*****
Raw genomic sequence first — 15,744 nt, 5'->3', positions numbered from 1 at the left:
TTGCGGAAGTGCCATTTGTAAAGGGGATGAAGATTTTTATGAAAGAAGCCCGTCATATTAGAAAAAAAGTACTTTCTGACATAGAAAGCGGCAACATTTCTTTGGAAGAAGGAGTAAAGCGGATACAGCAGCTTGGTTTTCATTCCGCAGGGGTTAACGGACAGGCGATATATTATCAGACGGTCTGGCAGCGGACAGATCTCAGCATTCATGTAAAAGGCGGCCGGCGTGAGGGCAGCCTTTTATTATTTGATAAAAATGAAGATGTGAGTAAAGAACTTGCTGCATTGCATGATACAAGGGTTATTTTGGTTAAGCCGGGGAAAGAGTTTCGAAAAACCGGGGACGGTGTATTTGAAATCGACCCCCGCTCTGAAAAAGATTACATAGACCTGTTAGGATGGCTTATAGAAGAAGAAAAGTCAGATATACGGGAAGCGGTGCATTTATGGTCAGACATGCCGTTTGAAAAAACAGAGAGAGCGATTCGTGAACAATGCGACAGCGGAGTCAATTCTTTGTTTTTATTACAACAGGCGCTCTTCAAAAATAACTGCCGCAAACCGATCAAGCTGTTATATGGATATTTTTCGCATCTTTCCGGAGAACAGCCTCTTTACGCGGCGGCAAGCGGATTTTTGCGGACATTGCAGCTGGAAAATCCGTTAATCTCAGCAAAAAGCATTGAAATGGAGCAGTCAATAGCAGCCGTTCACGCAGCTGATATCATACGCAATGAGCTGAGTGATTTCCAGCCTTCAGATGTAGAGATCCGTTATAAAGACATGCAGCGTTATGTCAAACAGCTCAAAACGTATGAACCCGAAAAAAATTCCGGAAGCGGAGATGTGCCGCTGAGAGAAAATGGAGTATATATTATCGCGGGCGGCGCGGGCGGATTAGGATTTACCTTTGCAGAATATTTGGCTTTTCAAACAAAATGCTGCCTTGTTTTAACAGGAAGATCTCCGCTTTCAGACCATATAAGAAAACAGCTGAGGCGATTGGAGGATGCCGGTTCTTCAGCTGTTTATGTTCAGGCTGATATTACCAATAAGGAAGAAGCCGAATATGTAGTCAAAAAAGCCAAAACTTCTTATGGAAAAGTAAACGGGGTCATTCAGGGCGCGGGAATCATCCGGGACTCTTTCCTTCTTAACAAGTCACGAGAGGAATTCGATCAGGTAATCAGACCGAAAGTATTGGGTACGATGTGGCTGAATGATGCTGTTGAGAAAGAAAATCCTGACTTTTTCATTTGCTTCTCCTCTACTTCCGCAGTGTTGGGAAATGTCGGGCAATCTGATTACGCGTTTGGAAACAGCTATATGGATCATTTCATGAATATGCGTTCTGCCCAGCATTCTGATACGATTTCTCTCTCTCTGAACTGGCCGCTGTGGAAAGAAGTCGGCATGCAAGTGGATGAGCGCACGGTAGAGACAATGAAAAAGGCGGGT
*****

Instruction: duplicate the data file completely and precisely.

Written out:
Raw genomic sequence first — 15,744 nt, 5'->3', positions numbered from 1 at the left:
TTGCGGAAGTGCCATTTGTAAAGGGGATGAAGATTTTTATGAAAGAAGCCCGTCATATTAGAAAAAAAGTACTTTCTGACATAGAAAGCGGCAACATTTCTTTGGAAGAAGGAGTAAAGCGGATACAGCAGCTTGGTTTTCATTCCGCAGGGGTTAACGGACAGGCGATATATTATCAGACGGTCTGGCAGCGGACAGATCTCAGCATTCATGTAAAAGGCGGCCGGCGTGAGGGCAGCCTTTTATTATTTGATAAAAATGAAGATGTGAGTAAAGAACTTGCTGCATTGCATGATACAAGGGTTATTTTGGTTAAGCCGGGGAAAGAGTTTCGAAAAACCGGGGACGGTGTATTTGAAATCGACCCCCGCTCTGAAAAAGATTACATAGACCTGTTAGGATGGCTTATAGAAGAAGAAAAGTCAGATATACGGGAAGCGGTGCATTTATGGTCAGACATGCCGTTTGAAAAAACAGAGAGAGCGATTCGTGAACAATGCGACAGCGGAGTCAATTCTTTGTTTTTATTACAACAGGCGCTCTTCAAAAATAACTGCCGCAAACCGATCAAGCTGTTATATGGATATTTTTCGCATCTTTCCGGAGAACAGCCTCTTTACGCGGCGGCAAGCGGATTTTTGCGGACATTGCAGCTGGAAAATCCGTTAATCTCAGCAAAAAGCATTGAAATGGAGCAGTCAATAGCAGCCGTTCACGCAGCTGATATCATACGCAATGAGCTGAGTGATTTCCAGCCTTCAGATGTAGAGATCCGTTATAAAGACATGCAGCGTTATGTCAAACAGCTCAAAACGTATGAACCCGAAAAAAATTCCGGAAGCGGAGATGTGCCGCTGAGAGAAAATGGAGTATATATTATCGCGGGCGGCGCGGGCGGATTAGGATTTACCTTTGCAGAATATTTGGCTTTTCAAACAAAATGCTGCCTTGTTTTAACAGGAAGATCTCCGCTTTCAGACCATATAAGAAAACAGCTGAGGCGATTGGAGGATGCCGGTTCTTCAGCTGTTTATGTTCAGGCTGATATTACCAATAAGGAAGAAGCCGAATATGTAGTCAAAAAAGCCAAAACTTCTTATGGAAAAGTAAACGGGGTCATTCAGGGCGCGGGAATCATCCGGGACTCTTTCCTTCTTAACAAGTCACGAGAGGAATTCGATCAGGTAATCAGACCGAAAGTATTGGGTACGATGTGGCTGAATGATGCTGTTGAGAAAGAAAATCCTGACTTTTTCATTTGCTTCTCCTCTACTTCCGCAGTGTTGGGAAATGTCGGGCAATCTGATTACGCGTTTGGAAACAGCTATATGGATCATTTCATGAATATGCGTTCTGCCCAGCATTCTGATACGATTTCTCTCTCTCTGAACTGGCCGCTGTGGAAAGAAGTCGGCATGCAAGTGGATGAGCGCACGGTAGAGACAATGAAAAAGGCGGGT